Later On

A blog written for those whose interests more or less match mine.

Archive for August 18th, 2010

Close Encounters of the Third Kind

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I’m re-watching it because it was Columbia’s Big Picture in the making and release at the time of the events in Indecent Exposure, and reading the latter made me want to see the former. It now exists in three different versions, and I picked the most recent, which has added footage to explain some things—and certainly some of the earlier developments seem easier to follow and to link together.

I hadn’t realized that Spielberg wrote as well as directed the movie, and it still does a great job of engaging one’s sense of awe. I think everyone who saw the original release when it came out can still summon up some of those feelings. Watching the movie this time, it’s interesting to see how he lays the groundwork for that climactic moment. I’m reminded of something a friend once told me after studying a trompe l’oeil still life of a pipe being held, with the bright coal of fire apparently actually hot. He said the entire painting was done to support that one little spot of heat—for example, none of the whites were really white, but off-white and muted, etc. The movie strikes me that way now.

Also, we have come a LONG way in special effects technology since the late ’70s. Portions of Close Encounters look almost quaint.

Written by Leisureguy

18 August 2010 at 3:00 pm

Posted in Daily life, Movies & TV

Will Fox inform the public of its political contributions?

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Steve Benen:

Fox News’ parent company, News Corp, raised some eyebrows with its $1 million contribution to the Republican Governors Association. There’s just no modern precedent for a media conglomerate to offer this kind of financial support to a party’s campaign committee.

Today, Nathan Daschle, executive director of the Democratic Governors Association, contacted Fox News CEO Roger Ailes with a suggestion of sorts. The network’s news division, Daschle said, should add a disclaimer during its coverage of gubernatorial races. He even wrote a sample script of what Fox News’ on-air talent should say: "News Corp., parent company of Fox News, provided $1 million to defeat Democratic governors in November."

In the latter to Ailes, Daschle added, "If you do not add a disclaimer, I request that you and your staff members on the ‘fair and balanced’ side of the network demand that the contribution be returned.

"For the first time in history, your organization is openly and proudly supporting the defeat of Democratic governors with an unprecedented political contribution of $1 million to the Republican Governors Association. In fact, your company provided the single largest corporate contribution to our opposition…. As you are well aware, the stakes could not be higher in the 37 gubernatorial races this election cycle."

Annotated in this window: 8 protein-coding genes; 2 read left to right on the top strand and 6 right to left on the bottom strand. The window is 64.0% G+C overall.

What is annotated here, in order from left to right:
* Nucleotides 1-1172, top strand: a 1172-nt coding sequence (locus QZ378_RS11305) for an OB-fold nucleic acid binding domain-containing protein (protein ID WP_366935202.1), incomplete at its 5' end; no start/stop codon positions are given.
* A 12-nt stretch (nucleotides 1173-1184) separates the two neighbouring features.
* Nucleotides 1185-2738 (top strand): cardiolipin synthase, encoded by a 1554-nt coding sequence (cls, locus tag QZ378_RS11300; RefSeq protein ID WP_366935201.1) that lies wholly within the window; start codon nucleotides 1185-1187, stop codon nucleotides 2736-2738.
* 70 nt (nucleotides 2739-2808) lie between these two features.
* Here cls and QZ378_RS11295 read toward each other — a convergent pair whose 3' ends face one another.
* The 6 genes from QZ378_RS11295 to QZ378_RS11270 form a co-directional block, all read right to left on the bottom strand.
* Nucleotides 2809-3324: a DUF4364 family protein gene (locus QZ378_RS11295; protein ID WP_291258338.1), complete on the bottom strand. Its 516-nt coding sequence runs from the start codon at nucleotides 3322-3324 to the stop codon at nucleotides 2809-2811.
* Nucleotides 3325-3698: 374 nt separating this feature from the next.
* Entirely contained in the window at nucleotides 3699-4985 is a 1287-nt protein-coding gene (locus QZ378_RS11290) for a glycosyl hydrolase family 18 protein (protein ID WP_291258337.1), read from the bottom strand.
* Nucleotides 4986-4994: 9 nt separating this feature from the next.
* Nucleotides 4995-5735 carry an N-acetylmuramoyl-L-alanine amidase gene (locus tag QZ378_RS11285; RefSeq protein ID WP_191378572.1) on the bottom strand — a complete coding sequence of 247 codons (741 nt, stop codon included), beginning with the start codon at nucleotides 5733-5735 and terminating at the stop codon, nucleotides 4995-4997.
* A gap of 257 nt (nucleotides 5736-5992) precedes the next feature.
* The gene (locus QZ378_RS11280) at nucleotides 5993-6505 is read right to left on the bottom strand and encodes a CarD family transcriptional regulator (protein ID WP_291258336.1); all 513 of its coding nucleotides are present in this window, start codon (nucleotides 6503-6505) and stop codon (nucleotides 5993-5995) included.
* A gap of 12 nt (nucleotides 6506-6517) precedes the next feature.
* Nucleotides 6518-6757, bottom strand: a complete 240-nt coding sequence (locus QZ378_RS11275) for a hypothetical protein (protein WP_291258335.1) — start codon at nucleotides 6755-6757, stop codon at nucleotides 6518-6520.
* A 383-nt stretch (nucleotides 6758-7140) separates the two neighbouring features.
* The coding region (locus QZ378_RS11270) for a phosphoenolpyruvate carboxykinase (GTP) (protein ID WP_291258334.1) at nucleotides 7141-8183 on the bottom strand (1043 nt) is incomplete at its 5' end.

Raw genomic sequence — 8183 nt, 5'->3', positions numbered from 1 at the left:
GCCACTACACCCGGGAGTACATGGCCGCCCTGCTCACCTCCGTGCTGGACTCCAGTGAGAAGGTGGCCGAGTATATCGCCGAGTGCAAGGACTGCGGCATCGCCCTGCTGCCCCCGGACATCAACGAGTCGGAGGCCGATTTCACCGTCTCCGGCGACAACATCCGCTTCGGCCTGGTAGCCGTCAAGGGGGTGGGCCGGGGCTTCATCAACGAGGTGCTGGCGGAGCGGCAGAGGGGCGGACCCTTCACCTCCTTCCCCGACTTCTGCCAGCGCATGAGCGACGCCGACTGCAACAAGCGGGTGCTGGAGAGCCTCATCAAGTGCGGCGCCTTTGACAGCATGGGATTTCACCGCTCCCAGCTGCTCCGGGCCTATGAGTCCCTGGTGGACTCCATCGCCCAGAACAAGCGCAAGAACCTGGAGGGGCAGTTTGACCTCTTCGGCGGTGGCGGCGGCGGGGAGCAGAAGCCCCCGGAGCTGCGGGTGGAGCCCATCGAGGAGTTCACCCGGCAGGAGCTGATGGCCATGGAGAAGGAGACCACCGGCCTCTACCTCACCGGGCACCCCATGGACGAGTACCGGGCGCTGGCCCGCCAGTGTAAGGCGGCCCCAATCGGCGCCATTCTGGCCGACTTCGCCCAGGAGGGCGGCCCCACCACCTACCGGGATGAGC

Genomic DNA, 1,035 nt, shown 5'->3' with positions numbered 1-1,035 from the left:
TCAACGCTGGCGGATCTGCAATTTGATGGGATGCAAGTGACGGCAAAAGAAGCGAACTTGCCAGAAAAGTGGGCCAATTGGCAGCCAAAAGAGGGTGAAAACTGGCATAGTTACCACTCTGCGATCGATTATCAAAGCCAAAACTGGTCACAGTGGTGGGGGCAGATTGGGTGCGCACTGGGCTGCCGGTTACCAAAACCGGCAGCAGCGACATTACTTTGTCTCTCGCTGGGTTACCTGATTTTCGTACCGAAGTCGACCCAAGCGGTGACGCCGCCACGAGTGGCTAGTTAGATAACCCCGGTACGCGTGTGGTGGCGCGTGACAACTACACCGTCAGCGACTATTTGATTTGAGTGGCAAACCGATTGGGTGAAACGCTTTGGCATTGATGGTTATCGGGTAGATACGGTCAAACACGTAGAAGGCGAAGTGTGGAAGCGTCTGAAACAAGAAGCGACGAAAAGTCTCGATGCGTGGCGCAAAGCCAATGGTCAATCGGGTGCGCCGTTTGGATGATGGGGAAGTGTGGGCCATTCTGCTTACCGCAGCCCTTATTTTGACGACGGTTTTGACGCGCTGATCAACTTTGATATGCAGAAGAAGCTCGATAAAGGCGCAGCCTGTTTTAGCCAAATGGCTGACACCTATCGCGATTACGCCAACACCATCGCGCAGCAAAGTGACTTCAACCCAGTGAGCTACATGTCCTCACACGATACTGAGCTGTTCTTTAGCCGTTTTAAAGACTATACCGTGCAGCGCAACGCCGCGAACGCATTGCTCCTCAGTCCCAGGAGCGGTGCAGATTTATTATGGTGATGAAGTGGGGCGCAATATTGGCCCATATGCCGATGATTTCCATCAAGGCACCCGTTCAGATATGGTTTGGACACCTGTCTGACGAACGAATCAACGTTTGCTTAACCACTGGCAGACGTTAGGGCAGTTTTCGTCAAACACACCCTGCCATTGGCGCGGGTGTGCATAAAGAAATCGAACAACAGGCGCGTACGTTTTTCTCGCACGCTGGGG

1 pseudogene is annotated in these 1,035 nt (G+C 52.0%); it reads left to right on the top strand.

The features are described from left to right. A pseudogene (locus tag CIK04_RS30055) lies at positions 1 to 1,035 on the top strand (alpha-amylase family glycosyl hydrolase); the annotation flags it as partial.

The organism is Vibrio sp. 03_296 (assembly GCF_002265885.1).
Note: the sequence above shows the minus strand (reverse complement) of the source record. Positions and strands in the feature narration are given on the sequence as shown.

I don’t imagine Ailes intends to act on this, but the DGA’s argument is hardly baseless. Put it this way: imagine what Republicans would be saying right now if the New York Times Company contributed $1 million to the DSCC, but assured Republicans that its coverage of this year’s Senate races would remain entirely fair and even-handed.

Daschle’s full letter — and its extremely amusing postscript:

Mr. Roger Ailes
Chairman, Chief Executive Officer and President
Fox News Channel
1211 Avenue of the Americas
New York, NY 10036
and VIA EMAIL

Dear Mr. Ailes,

For the first time in history, your organization is openly and proudly supporting the defeat of Democratic governors with an unprecedented political contribution of $1 million to the Republican Governors Association. In fact, your company provided the single largest corporate contribution to our opposition.

In the interest of some fairness and balance, I request that you add a formal disclaimer to your news coverage any time any of your programs cover governors or gubernatorial races between now and Election Day. I suggest that the disclaimer say: "News Corp., parent company of Fox News, provided $1 million to defeat Democratic governors in November." If you do not add a disclaimer, I request that you and your staff members on the "fair and balanced" side of the network demand that the contribution be returned.

As you are well aware, the stakes could not be higher in the 37 gubernatorial races this election cycle. Your corporation and your allies know well that these races have grave and substantial implications for Congressional redistricting. In fact, your allies in the GOP hope to change our election map for decades by electing governors who will redraw 30 seats into Republican territory.

I look forward to hearing from you – or any of your programs – at your earliest convenience.

Sincerely,
Nathan Daschle

P.S. Many news outlets have covered this controversy, but your own news programs have been strangely silent. I am available to appear on any of your programs to discuss the case for Democratic governors – particularly why our governors best for business growth. Despite my efforts to immediately reach out to your news programs, more than a dozen requests were ignored.

Cc: Bret Baier
Carl Cameron
Gretchen Carlson
Neil Cavuto
Steve Doocy
Trace Gallagher
Major Garrett
Sean Hannity
Bill Hemmer
Brian Kilmeade
Megyn Kelly
Martha MacCallum
Bill O’Reilly
Jon Scott
Shepard Smith
Greta Van Susteren
Chris Wallace

Written by Leisureguy

18 August 2010 at 1:00 pm

Republican Ted Olson supports the Park51 project

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Igor Volsky at ThinkProgress:

This afternoon, Ted Olson — whose wife died in the September 11th attacks — distanced himself from other conservatives and told MSNBC’s Andrea Mitchell that he did not oppose the building of a mosque near ground zero. “It may not make me popular with some people, but I think probably the President was right about this,” he began: